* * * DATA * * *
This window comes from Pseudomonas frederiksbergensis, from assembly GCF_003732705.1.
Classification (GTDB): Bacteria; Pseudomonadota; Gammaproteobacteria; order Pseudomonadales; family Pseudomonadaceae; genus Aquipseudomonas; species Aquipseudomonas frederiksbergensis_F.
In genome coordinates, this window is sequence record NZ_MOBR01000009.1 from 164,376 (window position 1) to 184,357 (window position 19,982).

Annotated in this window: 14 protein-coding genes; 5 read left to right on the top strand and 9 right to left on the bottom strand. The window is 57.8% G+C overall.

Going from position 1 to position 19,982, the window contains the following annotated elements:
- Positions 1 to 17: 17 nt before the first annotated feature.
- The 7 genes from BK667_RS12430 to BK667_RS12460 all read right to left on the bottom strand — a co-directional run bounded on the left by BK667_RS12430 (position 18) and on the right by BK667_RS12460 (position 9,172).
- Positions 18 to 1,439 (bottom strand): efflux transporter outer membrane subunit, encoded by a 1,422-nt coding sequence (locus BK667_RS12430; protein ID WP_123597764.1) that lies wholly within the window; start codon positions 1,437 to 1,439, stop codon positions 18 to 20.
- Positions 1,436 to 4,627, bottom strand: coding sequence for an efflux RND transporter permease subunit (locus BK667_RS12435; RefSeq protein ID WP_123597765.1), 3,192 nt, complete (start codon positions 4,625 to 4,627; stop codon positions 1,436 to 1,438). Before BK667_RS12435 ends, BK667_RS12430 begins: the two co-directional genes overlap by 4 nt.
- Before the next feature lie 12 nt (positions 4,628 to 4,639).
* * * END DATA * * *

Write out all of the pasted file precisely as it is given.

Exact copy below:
This window comes from Pseudomonas frederiksbergensis, from assembly GCF_003732705.1.
Classification (GTDB): Bacteria; Pseudomonadota; Gammaproteobacteria; order Pseudomonadales; family Pseudomonadaceae; genus Aquipseudomonas; species Aquipseudomonas frederiksbergensis_F.
In genome coordinates, this window is sequence record NZ_MOBR01000009.1 from 164,376 (window position 1) to 184,357 (window position 19,982).

Annotated in this window: 14 protein-coding genes; 5 read left to right on the top strand and 9 right to left on the bottom strand. The window is 57.8% G+C overall.

Going from position 1 to position 19,982, the window contains the following annotated elements:
- Positions 1 to 17: 17 nt before the first annotated feature.
- The 7 genes from BK667_RS12430 to BK667_RS12460 all read right to left on the bottom strand — a co-directional run bounded on the left by BK667_RS12430 (position 18) and on the right by BK667_RS12460 (position 9,172).
- Positions 18 to 1,439 (bottom strand): efflux transporter outer membrane subunit, encoded by a 1,422-nt coding sequence (locus BK667_RS12430; protein ID WP_123597764.1) that lies wholly within the window; start codon positions 1,437 to 1,439, stop codon positions 18 to 20.
- Positions 1,436 to 4,627, bottom strand: coding sequence for an efflux RND transporter permease subunit (locus BK667_RS12435; RefSeq protein ID WP_123597765.1), 3,192 nt, complete (start codon positions 4,625 to 4,627; stop codon positions 1,436 to 1,438). Before BK667_RS12435 ends, BK667_RS12430 begins: the two co-directional genes overlap by 4 nt.
- Before the next feature lie 12 nt (positions 4,628 to 4,639).